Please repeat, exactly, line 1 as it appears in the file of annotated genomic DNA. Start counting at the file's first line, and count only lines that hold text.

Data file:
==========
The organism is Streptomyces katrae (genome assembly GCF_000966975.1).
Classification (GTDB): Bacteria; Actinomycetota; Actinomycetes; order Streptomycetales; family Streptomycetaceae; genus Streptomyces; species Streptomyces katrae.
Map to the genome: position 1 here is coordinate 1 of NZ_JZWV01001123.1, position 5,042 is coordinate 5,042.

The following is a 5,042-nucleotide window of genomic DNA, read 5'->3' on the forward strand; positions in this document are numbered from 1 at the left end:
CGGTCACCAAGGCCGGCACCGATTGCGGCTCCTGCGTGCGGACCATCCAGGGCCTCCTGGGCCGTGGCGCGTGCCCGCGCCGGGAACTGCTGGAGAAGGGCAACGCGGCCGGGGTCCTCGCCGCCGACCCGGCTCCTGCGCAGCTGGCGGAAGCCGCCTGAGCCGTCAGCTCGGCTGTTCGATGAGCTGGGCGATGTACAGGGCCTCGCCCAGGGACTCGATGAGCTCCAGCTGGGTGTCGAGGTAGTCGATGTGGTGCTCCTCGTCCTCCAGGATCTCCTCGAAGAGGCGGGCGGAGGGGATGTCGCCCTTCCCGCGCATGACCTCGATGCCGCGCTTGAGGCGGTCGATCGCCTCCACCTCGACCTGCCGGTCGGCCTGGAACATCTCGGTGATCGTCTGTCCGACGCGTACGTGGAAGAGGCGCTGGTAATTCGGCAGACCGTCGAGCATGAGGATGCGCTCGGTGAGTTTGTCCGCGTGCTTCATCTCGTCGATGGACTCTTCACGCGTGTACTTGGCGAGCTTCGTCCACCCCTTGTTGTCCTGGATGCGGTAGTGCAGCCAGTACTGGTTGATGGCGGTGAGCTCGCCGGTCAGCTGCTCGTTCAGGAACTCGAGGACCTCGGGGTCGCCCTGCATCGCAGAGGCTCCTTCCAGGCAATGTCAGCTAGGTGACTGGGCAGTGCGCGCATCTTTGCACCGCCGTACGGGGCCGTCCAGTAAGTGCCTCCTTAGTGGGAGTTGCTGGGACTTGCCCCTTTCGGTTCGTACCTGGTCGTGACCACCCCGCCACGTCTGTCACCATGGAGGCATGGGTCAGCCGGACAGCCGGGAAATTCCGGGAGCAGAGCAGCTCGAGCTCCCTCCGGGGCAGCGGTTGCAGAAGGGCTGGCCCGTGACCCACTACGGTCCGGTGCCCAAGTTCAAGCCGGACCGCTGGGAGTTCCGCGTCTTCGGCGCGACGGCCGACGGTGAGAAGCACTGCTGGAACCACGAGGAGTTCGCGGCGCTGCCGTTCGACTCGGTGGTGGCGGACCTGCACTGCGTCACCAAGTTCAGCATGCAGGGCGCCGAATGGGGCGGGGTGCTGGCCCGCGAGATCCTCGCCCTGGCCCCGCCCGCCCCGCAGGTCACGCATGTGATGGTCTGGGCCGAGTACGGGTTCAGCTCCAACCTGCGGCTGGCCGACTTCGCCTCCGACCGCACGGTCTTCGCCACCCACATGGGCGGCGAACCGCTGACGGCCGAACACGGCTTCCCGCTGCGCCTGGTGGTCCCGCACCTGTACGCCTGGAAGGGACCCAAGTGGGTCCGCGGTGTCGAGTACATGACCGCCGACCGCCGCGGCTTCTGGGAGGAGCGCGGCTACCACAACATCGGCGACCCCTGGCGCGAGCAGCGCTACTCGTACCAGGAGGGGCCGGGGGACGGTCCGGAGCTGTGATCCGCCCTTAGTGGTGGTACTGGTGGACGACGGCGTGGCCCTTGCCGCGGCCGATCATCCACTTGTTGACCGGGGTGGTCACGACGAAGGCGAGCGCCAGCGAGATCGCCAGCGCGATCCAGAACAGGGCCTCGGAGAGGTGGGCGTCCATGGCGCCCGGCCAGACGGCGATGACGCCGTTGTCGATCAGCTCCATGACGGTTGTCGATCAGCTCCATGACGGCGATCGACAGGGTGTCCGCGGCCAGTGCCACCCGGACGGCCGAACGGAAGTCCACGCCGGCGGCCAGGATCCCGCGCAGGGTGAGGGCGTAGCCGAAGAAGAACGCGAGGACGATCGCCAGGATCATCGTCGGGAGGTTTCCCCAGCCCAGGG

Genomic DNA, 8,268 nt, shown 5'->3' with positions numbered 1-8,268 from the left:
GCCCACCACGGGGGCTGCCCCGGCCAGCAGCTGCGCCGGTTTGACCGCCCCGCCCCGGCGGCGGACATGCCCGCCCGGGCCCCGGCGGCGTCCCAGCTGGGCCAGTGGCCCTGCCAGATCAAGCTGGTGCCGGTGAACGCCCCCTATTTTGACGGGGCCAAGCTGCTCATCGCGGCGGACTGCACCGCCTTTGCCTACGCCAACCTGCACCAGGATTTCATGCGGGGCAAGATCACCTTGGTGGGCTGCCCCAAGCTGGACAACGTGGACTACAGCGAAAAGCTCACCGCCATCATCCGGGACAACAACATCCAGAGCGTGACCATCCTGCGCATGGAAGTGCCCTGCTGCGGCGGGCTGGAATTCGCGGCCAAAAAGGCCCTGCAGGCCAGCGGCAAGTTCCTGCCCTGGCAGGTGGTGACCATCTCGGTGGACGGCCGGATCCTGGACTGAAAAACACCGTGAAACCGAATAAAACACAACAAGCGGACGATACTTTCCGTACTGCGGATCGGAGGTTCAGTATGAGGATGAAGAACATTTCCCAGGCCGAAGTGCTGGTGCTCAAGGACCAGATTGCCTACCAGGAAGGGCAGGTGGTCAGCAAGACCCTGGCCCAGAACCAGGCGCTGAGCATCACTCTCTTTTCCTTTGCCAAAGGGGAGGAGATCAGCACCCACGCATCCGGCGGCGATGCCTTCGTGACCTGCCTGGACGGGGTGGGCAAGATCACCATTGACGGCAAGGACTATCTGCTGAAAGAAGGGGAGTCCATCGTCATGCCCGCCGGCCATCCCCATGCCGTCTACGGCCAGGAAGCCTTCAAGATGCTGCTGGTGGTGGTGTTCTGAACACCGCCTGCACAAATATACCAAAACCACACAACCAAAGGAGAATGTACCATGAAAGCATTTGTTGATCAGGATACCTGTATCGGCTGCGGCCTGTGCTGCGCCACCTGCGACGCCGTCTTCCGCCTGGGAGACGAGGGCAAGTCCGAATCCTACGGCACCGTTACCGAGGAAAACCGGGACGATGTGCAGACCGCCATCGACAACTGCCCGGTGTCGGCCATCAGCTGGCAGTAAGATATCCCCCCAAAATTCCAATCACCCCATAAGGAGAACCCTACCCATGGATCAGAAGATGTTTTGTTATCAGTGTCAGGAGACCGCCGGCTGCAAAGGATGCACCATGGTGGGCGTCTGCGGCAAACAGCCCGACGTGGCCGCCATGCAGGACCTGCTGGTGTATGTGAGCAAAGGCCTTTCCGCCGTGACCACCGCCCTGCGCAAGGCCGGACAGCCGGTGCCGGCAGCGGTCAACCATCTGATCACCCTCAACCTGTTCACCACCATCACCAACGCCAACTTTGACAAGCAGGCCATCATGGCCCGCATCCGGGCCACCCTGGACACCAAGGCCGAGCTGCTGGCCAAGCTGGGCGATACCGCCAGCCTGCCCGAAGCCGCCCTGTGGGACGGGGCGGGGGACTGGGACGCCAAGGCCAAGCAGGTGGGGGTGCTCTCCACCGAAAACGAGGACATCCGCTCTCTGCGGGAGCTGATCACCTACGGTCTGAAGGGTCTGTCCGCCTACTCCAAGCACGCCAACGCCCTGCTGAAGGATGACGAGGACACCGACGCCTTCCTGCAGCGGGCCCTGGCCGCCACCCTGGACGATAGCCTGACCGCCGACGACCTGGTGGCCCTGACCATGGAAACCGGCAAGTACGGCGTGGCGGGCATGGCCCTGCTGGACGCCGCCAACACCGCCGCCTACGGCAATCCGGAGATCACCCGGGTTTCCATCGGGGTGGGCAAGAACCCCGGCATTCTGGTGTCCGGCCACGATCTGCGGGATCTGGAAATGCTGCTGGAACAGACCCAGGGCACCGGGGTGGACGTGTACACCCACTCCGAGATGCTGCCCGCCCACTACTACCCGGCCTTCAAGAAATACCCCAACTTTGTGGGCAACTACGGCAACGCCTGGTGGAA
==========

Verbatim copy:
The organism is Streptomyces katrae (genome assembly GCF_000966975.1).